Joseph Jude

Technology, Psychology, and Story Telling

The curse of EVERYTHING and NOW on building your career

Posted: Tags: career,vlog,learning,sdl

Successful business-men advice you to learn as many business functions as you can learn. This gives you a strong foundation to build your career. We saw this in the previous episode.

This is a good framework to build your career. But you should be aware of a mental trap that comes with it. I have fallen into this trap again and again.

Learning as many business functions as possible can quickly morph into, you need to learn EVERYTHING, and learn them all NOW.

Everything and Now

Let me narrate an example from my own experience.

Early in my career, I got an opportunity to work on visual basic to build an application that connected to database and fetched results. As was my practice, I started learning everything about visual basic. In few days, I got fascinated with Oracle database which the application was connecting. I started to learn about codd rules and other database related concepts. Few days into this fascinating journey, someone in my team said, “you know what, you will really enjoy learning unix”. You guess it right. In a matter of few weeks, I switched from visual basic to oracle to unix. I learned nothing deep.

This is an easy trap to fall into for those who want to learn as much as possible. We think, we need to learn everything there is to know and we need to learn them all now.

This is like the donkey in the fable we heard in our school days. It stands in-between a pile of hay and a bucket of water. It looks at the hay and thinks, I am hungry. I should eat this. Then it looks at the water and says, oh, if I eat the hay, I will lose the water. So I better drink the water. Now it can't decide. It keeps looking left and right, left and right, but can't decide. Eventually, it dies of hunger and thirst.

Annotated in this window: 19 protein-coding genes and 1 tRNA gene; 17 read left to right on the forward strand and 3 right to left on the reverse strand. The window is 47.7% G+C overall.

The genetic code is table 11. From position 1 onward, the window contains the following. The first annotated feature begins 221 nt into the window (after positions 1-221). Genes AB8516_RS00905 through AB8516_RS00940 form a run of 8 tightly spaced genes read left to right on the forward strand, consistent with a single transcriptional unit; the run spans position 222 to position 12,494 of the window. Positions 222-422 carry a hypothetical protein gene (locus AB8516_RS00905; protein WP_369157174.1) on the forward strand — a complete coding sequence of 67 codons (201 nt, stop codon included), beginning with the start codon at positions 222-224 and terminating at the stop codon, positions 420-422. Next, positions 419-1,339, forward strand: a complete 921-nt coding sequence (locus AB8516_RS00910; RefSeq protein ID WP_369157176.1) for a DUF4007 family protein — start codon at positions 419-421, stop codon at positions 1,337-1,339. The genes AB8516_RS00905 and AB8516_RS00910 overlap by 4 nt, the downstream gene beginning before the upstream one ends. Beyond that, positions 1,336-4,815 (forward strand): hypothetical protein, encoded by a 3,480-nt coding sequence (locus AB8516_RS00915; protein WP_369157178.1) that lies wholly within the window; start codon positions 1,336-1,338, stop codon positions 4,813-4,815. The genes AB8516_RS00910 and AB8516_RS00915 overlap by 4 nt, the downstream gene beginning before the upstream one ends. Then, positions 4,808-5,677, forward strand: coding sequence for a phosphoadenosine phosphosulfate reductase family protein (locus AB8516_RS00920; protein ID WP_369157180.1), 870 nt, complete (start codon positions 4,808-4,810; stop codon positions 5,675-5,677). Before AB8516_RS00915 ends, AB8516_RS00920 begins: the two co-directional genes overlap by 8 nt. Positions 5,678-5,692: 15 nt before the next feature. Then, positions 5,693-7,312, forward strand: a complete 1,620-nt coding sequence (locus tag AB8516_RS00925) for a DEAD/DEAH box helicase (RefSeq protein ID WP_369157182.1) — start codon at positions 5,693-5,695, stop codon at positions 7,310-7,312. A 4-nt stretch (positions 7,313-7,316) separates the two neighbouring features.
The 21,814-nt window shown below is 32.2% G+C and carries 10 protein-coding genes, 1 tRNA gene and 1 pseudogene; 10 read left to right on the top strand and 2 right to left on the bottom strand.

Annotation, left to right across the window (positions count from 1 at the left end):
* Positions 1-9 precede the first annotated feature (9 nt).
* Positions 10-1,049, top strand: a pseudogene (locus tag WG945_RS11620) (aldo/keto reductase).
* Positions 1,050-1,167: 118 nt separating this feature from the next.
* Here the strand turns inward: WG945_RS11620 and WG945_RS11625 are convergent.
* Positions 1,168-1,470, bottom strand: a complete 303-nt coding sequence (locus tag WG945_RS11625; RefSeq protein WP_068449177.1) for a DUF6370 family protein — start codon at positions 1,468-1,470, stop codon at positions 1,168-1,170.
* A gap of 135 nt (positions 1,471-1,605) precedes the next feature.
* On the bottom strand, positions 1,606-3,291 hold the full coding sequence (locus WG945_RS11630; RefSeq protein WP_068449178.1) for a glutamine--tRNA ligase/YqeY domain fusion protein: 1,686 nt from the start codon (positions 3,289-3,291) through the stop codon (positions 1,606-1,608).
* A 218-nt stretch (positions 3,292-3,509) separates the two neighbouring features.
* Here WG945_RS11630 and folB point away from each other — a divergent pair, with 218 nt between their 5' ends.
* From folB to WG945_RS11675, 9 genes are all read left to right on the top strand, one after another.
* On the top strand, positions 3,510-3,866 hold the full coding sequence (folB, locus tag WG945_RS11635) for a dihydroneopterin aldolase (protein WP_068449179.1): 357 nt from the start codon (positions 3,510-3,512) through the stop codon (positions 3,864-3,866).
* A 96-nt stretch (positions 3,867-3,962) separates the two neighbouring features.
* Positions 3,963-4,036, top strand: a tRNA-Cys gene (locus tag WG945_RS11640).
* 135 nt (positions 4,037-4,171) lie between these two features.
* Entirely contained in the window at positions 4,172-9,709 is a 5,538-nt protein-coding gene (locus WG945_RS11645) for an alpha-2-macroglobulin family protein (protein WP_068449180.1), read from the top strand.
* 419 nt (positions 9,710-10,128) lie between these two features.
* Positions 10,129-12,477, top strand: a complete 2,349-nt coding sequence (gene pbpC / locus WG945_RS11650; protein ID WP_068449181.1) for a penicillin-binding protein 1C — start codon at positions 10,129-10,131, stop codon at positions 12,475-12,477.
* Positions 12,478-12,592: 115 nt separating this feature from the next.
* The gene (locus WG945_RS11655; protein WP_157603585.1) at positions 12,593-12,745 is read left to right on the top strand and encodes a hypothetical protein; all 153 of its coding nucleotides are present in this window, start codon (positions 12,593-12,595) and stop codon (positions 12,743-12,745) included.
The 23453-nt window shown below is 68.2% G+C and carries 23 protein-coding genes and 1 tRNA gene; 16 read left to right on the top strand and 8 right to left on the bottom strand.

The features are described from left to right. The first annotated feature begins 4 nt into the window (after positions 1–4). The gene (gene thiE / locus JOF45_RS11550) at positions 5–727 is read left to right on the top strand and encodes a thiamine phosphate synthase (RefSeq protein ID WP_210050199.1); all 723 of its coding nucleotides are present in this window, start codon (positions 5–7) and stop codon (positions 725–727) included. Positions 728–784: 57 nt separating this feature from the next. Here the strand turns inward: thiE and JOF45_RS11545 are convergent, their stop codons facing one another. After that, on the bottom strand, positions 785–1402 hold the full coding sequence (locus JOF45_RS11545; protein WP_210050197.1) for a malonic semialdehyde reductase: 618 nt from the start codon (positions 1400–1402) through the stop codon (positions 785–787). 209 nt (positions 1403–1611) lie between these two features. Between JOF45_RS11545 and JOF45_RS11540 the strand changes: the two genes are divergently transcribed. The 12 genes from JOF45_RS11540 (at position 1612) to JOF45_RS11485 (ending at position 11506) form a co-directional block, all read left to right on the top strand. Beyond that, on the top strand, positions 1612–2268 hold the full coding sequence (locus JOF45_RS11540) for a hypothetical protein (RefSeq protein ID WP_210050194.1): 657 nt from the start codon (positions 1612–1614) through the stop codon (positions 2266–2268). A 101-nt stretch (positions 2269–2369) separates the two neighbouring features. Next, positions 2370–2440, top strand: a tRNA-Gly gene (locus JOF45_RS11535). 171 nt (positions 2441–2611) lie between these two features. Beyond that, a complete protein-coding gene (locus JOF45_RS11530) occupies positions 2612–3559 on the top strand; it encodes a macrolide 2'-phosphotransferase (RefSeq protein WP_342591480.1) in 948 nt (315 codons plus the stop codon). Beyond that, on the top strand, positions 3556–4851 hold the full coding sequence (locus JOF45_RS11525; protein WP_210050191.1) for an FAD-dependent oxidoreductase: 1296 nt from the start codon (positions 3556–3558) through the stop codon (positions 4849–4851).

Is there a remedy?

As Alan Weiss, a successful consultant says, move a thing forward by a mile, not hundred things an inch.

I was a donkey for long. Last year, I took the advice from Alan Weiss. I focused on writing a book. It took me a whole year, but I kept at it. I didn't switch between water and hay. I focused on moving one thing a mile. Last month, it was published. Now I can claim, I am a published author.

Let me summarize. You need to learn as much as possible. But you don't have to learn everything and not at the same time. Focus on one thing at a time and move it forward as much as possible. It may take 6 months, or a year, or even more. Keep at it. Once you have take it a mile, start with the next one. If you follow this, you will be farther than many. Good luck.



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